In my quest to convince you of how awesome JSTalk is/could be, let me tell you about "JSTalk Extras".

JSTalk Extras are loadable bundles of Objective-C code, which add functionality to your JavaScript programs via extra classes or functions. You make JSTalk Extras using the standard Cocoa bundle project, and place the resulting bundle in your ~/Library/Application Support/JSTalk/Extras/ folder.

So for instance, I thought it would be cool if you could talk to SQLite using my FMDB classes. So I put the classes in a bundle, and I'm now calling to SQLite from JavaScript:

var db = [FMDatabase databaseWithPath:"/tmp/jstalk.sqlite"];
[db open];
[db executeUpdate:"create table test (a text, b text, c integer, d double, e double)"];
[db beginTransaction];
var i = 0;
while (i++ < 20) {
    [db executeUpdate:"insert into test (a, b, c, d, e) values (?, ?, ?, ?, ?)" ,
    @"hi'", "Hello", i, [NSDate date], 2.2];
[db commit];

var rs = [db executeQuery:"select rowid,* from test where a = ?", "hi'"];

while ([rs next]) {
    print([rs stringForColumn:"rowid"] + " " + [rs stringForColumn:"a"] + " " +
    [rs stringForColumnIndex:2] + " " + [rs dateForColumn:"d"]);
[db close];

I think that's pretty awesome. And of course, you can download the code which adds this support to JSTalk from the repository.

If you include the JSTalk framework in your application, these bundles are loaded automatically. However, you can turn that feature off if you don't want 3rd party code running in your app space.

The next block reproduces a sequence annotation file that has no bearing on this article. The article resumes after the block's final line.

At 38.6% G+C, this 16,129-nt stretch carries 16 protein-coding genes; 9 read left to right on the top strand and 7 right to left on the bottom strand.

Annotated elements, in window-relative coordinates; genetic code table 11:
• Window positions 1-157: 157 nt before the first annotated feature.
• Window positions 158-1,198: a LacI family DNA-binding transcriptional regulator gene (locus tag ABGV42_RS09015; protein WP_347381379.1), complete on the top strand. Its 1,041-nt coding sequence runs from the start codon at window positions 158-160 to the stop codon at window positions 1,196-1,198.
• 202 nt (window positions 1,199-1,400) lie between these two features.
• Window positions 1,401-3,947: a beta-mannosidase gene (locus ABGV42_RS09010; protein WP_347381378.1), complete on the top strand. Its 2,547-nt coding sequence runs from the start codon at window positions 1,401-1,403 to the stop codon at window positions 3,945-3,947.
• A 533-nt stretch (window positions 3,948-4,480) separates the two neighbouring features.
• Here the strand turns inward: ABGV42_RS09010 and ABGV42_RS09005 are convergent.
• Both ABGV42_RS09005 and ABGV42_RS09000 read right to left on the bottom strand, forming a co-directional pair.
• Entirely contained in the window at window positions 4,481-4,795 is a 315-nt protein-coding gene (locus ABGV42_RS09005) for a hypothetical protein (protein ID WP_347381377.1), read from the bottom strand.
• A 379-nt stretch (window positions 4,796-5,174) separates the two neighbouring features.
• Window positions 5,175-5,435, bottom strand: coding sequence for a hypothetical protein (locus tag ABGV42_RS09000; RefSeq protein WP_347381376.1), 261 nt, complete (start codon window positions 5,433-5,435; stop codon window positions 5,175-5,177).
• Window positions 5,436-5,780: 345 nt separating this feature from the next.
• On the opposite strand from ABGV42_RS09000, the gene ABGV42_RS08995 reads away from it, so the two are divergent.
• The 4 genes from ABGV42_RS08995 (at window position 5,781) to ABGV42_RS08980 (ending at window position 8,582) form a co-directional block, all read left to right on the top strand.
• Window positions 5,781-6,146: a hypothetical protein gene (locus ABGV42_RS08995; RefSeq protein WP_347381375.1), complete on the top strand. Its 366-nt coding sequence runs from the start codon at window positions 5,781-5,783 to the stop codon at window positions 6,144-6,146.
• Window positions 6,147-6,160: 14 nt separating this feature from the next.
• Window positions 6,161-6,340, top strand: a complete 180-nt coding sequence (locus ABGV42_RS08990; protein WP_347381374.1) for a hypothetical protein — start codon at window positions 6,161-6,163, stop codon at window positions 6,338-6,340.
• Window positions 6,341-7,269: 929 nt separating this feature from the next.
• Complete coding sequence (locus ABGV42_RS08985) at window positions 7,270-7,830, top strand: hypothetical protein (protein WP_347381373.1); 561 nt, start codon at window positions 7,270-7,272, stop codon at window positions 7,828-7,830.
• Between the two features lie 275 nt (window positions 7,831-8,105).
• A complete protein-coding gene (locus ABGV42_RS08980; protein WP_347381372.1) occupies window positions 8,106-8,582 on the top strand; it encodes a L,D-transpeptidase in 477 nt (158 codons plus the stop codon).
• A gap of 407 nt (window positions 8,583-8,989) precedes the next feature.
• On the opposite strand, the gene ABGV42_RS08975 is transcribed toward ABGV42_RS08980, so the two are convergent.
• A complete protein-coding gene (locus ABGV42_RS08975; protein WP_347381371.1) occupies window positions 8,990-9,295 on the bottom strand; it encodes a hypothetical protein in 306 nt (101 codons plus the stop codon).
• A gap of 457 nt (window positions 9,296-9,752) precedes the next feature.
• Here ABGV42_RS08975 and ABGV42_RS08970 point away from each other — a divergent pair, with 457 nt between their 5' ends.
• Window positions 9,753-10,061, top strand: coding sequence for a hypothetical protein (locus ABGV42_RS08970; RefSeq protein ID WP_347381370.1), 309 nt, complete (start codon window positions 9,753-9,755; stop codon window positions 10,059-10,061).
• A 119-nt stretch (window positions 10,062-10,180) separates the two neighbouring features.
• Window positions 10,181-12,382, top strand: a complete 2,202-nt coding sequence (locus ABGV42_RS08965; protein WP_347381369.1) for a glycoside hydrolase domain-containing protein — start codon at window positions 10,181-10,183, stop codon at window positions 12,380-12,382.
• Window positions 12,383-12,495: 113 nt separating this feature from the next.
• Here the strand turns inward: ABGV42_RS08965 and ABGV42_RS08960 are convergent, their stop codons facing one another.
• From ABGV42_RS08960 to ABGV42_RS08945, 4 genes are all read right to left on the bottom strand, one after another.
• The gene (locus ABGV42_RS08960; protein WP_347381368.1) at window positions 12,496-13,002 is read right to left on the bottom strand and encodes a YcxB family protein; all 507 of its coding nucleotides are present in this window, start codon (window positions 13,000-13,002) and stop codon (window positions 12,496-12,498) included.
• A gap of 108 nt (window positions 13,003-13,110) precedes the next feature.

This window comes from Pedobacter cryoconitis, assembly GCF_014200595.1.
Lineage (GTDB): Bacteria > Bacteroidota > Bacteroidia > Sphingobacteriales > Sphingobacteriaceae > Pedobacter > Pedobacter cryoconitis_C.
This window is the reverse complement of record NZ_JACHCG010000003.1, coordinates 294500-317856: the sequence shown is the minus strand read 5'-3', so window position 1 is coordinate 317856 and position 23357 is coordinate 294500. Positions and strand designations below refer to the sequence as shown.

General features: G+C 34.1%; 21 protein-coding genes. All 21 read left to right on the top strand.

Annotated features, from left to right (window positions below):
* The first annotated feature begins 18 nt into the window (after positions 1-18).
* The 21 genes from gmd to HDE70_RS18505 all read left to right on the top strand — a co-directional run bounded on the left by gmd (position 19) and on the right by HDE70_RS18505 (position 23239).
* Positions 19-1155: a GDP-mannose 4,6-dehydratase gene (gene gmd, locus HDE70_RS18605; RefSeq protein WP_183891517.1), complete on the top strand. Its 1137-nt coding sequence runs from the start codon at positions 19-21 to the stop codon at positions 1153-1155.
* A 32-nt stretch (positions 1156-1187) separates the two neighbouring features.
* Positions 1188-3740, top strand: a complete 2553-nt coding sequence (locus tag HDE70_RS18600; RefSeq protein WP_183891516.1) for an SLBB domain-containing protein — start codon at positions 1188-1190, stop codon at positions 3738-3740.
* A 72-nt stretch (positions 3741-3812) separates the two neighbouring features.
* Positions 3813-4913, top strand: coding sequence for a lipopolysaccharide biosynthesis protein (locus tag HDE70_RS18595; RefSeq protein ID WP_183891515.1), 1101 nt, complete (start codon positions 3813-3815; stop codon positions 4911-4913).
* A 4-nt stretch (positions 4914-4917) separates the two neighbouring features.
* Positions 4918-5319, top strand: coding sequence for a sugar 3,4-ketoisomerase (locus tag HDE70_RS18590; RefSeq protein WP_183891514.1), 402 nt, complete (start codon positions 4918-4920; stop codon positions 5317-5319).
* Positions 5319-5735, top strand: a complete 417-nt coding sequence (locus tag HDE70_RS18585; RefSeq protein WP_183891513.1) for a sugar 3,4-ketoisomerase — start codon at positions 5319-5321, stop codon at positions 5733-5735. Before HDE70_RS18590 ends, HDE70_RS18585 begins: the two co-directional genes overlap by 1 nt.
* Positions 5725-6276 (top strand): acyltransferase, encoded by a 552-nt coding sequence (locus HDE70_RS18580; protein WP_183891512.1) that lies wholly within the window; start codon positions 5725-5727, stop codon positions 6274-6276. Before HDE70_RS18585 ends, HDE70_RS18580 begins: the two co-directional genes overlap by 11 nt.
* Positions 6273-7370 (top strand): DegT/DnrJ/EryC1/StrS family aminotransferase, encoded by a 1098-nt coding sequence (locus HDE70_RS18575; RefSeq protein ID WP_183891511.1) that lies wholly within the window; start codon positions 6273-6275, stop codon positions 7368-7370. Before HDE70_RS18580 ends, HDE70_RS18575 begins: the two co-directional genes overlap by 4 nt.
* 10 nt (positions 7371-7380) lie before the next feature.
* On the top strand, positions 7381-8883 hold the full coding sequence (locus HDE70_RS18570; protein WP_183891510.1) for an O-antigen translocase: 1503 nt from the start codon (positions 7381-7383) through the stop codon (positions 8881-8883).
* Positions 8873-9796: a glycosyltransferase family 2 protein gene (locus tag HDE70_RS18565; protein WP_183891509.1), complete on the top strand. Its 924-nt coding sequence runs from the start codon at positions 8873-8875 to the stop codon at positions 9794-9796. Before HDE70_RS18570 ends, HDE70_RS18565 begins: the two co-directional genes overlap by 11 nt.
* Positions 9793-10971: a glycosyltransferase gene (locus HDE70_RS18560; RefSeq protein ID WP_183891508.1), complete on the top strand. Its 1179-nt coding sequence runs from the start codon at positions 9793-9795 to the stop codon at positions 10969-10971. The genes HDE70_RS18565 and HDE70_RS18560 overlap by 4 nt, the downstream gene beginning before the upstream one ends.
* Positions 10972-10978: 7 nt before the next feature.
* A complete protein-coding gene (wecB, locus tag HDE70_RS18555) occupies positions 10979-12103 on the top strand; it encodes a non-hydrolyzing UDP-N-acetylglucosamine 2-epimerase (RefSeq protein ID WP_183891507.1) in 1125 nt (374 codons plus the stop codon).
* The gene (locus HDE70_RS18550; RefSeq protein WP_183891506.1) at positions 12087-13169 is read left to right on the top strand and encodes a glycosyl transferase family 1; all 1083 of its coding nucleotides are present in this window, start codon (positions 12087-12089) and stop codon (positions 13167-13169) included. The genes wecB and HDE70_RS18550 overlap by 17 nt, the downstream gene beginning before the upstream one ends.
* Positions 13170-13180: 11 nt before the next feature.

lil acorn

Of course, Cocoa comes with a ton of great classes as it is, so you may not need a JSTalk extra to do what you want. Here's an example for scraping the number of bundles MacHeist has currently sold:
var url = [NSURL URLWithString:""];
var s   = [NSString stringWithContentsOfURL:url encoding:NSUTF8StringEncoding error:null];
var a   = [s componentsSeparatedByString:"["][1];
a       = [a componentsSeparatedByString:","][0];

print(a + " bundles sold");

I'm not sure why you'd care though.

Update: Actually, it occurred to me that since the URL I'm hitting is returning JavaScript... why not just eval it to get our result?
function updateBundles(countArray) {
    print(countArray[0] + " bundles sold");
var url = [NSURL URLWithString:""];
eval([NSString stringWithContentsOfURL:url encoding:NSUTF8StringEncoding error:null] + "");

Update 2:
And then it occurs to me that would be a really bad idea, since they could put in some nasty code. And look me here, executing it.